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Sunday, April 6, 2014
Watching Shabazz Napier

By Myron Medcalf
ESPN.com

ARLINGTON, Texas -- Shabazz Napier has been the best player in a fascinating NCAA tournament, one that will conclude with UConn facing Kentucky in the national championship game at AT&T Stadium on Monday night. The 6-foot-1 senior guard has carried Connecticut to wins over Saint Joseph's, Villanova, Iowa State, Michigan State and top-seeded Florida.

The senior finished Saturday's 63-53 win over the Gators with 12 points, six assists, three rebounds and four steals. And that was his worst performance -- on paper -- of the tourney.

His teammates see him operate every day, and they're in awe of his efforts too. Here's their take on the plays, games, moments, character and attitude that have made Napier the star he's become for the Huskies.

Phillip Nolan, sophomore forward

"Whether it's in a big game or a small game, whenever he takes a contested 3-pointer, like off the dribble, I always think, like, man, he's definitely ready for the NBA. ... It was actually last year. I forgot who we were playing against, but he was in the corner, something happened, he, like, did a pivot and just, like, turned backwards and kind of spun and everybody thought he was going this way and he just turned back and shot a fadeaway 3 and he hit it. I'm like, 'Oh my god.'"

DeAndre Daniels, junior forward

"I've been seeing it for three years, so it's nothing really new to me. ... Just ever since we started the season, just how hard he was working and pushing everybody, just how determined he was and focused he was. Now it's just all starting to pay off."

Niels Giffey, senior guard/forward

"I think it might have even been the first tournament game. We were already down against Saint Joe's. People had them winning against us. We never believed we would lose against them. At that point, we were down. Everybody was a little rattled, first tournament game. And I guess a couple of people already had that vision, 'What's going to happen if we lose the first round?' and he's just sitting in the timeout super confident, really calm. Pretty much, [he] calms everybody down just with, just being him and being that leader he is, talking to everybody like 'We've got this. Trust me, we've got this.'"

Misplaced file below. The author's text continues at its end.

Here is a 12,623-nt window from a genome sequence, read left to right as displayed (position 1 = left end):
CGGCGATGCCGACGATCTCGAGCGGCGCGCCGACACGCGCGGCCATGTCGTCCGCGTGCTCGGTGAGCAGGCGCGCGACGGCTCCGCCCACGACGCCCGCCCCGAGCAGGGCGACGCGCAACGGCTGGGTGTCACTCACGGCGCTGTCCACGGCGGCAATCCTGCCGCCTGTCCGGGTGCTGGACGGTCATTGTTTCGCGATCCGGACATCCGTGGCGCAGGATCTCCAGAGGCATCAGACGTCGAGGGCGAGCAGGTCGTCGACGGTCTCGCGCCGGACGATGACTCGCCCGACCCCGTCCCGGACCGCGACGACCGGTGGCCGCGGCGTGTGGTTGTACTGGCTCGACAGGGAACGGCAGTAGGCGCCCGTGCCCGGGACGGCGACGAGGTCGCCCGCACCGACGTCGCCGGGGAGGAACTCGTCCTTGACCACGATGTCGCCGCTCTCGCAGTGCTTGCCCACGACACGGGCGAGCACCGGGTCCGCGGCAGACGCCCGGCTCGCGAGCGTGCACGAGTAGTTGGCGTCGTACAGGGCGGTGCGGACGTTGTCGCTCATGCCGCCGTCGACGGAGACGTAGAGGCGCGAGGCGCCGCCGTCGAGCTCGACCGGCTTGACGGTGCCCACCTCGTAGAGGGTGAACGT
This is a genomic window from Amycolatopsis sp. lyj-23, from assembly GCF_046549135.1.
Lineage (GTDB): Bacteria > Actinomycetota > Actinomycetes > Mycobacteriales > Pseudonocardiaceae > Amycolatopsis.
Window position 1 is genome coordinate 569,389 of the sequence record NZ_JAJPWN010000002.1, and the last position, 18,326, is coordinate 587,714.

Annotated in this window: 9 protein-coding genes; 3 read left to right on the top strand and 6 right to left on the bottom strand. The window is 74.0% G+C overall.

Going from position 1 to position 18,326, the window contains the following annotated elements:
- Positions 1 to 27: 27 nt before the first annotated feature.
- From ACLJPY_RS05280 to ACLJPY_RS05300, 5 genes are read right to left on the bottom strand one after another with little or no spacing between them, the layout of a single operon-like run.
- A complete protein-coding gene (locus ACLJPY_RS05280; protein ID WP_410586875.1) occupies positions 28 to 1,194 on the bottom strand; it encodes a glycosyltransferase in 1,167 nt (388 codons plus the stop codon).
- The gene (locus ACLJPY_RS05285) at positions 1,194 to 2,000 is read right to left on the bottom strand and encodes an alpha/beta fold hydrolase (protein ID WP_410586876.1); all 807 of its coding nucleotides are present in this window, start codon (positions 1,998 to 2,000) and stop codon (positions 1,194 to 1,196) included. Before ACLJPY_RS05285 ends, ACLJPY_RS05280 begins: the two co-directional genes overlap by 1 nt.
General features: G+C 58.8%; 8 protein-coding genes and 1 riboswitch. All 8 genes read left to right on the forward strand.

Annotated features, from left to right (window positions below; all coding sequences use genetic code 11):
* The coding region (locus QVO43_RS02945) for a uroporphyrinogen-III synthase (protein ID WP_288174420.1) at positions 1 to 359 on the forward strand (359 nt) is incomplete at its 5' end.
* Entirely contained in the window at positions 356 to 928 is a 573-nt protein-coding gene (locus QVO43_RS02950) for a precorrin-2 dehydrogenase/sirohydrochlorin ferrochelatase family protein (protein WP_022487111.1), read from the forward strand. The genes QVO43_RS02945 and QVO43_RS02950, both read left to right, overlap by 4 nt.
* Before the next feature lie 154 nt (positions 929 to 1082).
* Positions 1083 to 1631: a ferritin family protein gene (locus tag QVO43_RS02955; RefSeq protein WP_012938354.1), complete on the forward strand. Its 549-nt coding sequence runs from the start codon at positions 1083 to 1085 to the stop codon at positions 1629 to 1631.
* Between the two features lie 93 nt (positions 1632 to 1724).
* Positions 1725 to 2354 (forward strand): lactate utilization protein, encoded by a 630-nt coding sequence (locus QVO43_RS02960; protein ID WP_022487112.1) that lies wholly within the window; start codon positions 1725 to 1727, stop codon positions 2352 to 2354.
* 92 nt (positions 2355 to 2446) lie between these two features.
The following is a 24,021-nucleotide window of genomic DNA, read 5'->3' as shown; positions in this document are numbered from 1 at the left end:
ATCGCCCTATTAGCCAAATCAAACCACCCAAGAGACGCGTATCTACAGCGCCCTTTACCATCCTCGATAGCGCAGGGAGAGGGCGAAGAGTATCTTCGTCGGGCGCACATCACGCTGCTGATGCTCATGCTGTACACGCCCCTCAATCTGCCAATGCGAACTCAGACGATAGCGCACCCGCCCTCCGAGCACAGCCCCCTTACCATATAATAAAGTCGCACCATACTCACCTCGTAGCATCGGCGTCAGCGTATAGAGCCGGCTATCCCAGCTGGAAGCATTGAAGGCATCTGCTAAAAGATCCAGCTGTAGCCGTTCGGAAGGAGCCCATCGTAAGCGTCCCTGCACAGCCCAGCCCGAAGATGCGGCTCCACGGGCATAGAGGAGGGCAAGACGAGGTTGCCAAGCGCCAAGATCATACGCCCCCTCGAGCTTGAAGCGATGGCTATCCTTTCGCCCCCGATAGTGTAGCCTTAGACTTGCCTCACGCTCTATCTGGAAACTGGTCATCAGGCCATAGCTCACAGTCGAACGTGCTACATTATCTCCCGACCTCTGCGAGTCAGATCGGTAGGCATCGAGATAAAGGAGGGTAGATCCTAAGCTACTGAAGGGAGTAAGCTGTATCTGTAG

Pat Lenehan, junior guard

On Napier's buzzer-beater against Florida on Dec. 2: "I'm not on the bench during the tournament because we don't have enough seats, but I was actually on the bench for that. I just remember, when [Daniels] tipped it back to him -- he got the ball at the foul line -- I was pretty much running onto the court already because I knew when it got into his hands he was going to make the shot just because he's that kind of player and that's the mode he wants to be in."

Lasan Kromah, senior guard/forward

"I think we were playing Villanova. After he hurt his shin or something, he came in and knocked down three 3-pointers back-to-back-to-back from long range, defender right in his face. He was real gutty."

Omar Calhoun, sophomore guard

"I'd just say his footwork. He gets his feet set quick, and he's got perfect ball control, can shoot the ball from anywhere. ... I don't see him necessarily being the fastest guy on the court, but I see him as being the smartest one. He knows how to change speeds, so when it comes to stopping and going or changing direction, he's quick to do that, which makes him deceptively quick."

Tor Watts, senior guard

"Let's say the Michigan State game, for instance. He got hurt or I think he got hit in his mouth and he was bleeding. And me and Omar [Calhoun] looked at each other, because we knew once he started bleeding, he was a little upset, he's about to start going off. ... As soon as we said that, he started being Shabazz and he could literally do whatever he wants on the court, and I think that's amazing because I haven't seen any other player like him. I haven't guarded any other player like him. And I think he's one of a kind. ... I mean, I try my best to body him [in practice], talk to him, try to get in his head. It's not going to work most of the time. Most of the time, he'll just come right at you."

Terrence Samuel, freshman guard

"At first, I didn't have confidence. But he's a leader. He talks to me during the game. All the time, he tells me I'm a beast. He just wants me to play with confidence."